After surviving my more strenuous hike to Tom's Thumb on Saturday, I decided to head out to one of my regular spots, Pima Canyon Wash in South Mountain Park. But this time I added a variation and once the wash came to the CCC structure and the beginning of the National Trail, I ventured up to higher elevations to try and locate a back trail down into the wash area. I found one, but it is not one that I would recommend to most people as I found a couple of spots where I was not sure how I was going to make it down the huge house sized boulders into the valley below. This hike totaled 5.6 miles of hiking and an elevation gain of about 600', but what a beautiful canyon to be hiking in and I only found 1 other person in the canyon.
Since my hike started at 5:30 AM the first part was right at sunrise and one of the first birds I was able to photograph was an Ash-throated Flycatcher, fledgling/juvenile. There were 4 of these birds in the wash area and it appeared to be 2 adults and 2 offspring from this year's first breeding as they followed the parents and were constantly begging. I was able to only get one photo when one of them landed in a bush for a brief moment with the sunlight creating an interesting background color.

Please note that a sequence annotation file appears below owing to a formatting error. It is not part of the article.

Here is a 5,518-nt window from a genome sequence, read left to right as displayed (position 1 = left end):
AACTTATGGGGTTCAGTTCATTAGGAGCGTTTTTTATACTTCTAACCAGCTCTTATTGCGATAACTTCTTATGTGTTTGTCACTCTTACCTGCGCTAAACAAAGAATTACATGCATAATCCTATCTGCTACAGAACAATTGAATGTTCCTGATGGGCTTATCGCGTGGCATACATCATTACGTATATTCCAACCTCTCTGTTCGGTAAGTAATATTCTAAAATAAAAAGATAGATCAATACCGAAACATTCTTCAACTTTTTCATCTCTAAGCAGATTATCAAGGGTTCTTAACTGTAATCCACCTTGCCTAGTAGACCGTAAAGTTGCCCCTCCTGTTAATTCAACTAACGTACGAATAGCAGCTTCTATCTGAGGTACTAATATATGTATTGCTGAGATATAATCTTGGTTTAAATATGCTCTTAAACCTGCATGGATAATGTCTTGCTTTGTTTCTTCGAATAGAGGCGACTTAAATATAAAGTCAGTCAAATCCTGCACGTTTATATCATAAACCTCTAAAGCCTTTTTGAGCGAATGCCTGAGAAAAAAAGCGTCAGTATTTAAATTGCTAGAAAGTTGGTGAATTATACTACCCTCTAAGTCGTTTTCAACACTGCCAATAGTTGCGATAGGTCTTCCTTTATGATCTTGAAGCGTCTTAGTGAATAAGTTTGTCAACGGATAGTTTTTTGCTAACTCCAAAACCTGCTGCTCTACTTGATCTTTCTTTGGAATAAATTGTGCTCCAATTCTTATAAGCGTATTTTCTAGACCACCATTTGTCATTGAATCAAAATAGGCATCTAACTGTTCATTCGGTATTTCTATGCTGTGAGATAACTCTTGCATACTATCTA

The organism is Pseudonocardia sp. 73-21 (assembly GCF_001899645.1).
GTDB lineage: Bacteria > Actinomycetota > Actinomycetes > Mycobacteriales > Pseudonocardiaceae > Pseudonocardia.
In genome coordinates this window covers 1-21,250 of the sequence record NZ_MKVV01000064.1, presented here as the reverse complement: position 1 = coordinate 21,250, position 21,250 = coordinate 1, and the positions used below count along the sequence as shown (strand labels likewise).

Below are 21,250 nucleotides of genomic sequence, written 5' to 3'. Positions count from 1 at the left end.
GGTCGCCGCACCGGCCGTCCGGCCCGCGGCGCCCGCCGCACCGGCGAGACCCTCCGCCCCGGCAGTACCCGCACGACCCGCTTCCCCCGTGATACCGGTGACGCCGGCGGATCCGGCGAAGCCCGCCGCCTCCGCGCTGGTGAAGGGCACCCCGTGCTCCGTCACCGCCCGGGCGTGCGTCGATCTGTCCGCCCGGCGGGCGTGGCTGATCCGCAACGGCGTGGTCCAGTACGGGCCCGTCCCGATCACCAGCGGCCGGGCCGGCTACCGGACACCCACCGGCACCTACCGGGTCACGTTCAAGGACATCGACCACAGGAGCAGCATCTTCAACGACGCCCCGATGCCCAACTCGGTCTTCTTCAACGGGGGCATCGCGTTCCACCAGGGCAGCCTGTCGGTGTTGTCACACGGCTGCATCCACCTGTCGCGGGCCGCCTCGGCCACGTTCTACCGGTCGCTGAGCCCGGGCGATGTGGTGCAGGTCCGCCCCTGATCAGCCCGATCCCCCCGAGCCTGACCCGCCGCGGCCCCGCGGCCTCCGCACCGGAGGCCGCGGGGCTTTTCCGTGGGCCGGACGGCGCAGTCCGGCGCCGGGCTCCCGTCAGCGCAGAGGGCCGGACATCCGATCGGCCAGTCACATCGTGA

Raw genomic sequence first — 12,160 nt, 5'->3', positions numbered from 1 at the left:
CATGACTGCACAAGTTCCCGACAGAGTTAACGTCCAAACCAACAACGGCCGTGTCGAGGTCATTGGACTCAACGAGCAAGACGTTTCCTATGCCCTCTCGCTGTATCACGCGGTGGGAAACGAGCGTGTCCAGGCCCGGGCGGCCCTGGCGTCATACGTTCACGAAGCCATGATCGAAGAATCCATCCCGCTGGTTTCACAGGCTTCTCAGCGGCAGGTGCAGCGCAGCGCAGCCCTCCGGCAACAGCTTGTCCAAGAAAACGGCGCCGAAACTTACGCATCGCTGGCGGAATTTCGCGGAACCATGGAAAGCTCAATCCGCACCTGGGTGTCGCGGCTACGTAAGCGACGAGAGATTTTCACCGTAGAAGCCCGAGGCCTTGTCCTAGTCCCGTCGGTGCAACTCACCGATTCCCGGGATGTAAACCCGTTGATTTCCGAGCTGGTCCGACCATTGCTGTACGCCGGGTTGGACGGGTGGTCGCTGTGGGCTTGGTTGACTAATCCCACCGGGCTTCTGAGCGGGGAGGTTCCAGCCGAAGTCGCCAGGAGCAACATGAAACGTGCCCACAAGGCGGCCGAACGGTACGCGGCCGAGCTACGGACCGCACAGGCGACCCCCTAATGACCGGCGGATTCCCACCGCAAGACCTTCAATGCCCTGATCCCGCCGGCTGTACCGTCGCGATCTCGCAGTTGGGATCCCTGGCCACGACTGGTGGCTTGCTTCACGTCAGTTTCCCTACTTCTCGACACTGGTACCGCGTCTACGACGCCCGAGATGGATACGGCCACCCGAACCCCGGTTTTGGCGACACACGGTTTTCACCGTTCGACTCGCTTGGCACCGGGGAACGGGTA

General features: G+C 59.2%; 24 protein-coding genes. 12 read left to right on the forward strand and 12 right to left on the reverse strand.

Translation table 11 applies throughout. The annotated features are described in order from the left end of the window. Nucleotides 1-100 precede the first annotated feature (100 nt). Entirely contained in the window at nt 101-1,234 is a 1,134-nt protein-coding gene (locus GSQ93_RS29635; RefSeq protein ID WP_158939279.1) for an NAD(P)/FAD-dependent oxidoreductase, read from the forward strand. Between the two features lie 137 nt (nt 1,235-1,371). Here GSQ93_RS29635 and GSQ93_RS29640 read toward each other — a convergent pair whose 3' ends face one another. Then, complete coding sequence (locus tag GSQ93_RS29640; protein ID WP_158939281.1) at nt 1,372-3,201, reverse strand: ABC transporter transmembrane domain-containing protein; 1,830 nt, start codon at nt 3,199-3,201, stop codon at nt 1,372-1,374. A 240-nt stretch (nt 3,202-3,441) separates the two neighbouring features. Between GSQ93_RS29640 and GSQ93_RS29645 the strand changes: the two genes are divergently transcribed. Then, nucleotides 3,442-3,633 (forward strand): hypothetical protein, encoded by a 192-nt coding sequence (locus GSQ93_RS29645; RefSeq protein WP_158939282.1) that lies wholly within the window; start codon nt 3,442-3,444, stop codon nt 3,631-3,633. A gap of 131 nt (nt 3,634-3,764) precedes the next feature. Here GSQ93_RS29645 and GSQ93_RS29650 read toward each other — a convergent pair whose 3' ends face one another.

A bit further up the wash I encountered one of my favorite resident birds for this spot, the Black-tailed Gnatcatcher. There were actually 2 of these birds in this bush; a male parent and a fledgling/juvenile. I tried my usual pishing, as this species will sometimes react to that and come closer for a better view. Well the young one was quite receptive and came out to the front of the bush to really check me out. Apparently, dad has been fooled more than once as he was not going to have any of this and stayed fairly well hidden in the branches of the bush.
Up on the upper ridge a Curve-billed Thrasher landed on a Saguaro and as I was trying to focus in on it, a White-winged Dove landed on another arm of this same Saguaro.
The White-winged Dove is quite a handsome dove when compared to its more common cousin the Mourning Dove which is probably the 2nd most common dove in the United States. Most of the time I do not bother with photographing the Mourning Dove as most people see them on a daily basis.
A female Ladderback Woodpecker made her presence know by calling and then showing herself on a branch of a tree.
Non-avian species included a Harris's Antelope Ground Squirrel and a pair of Rock Squirrels.
Harris's Antelope Ground Squirrel
It almost amazes me to see some of the plant growth in the inhospitable places such as these 2 cacti growing out of a crack in a rock. Always wonder how 2 seeds got dispersed into a small crevice and then had just the right conditions to germinate and sprout and then grow into a substantial plant.
Will end the post with a couple of scenic photos; one looking through a saddle between a couple of mountains at a small portion of the great city of Phoenix in the far background. The other is a ravine full of boulders and rocks and somewhere far in the distance is the parking lot where my car is parked. This is the ravine that took me back to the start and required a bit more serious hiking and maneuvering between the rocks.
View of a bit of Phoenix in the far background
Somewhere in the far distance and to the right my car is parked.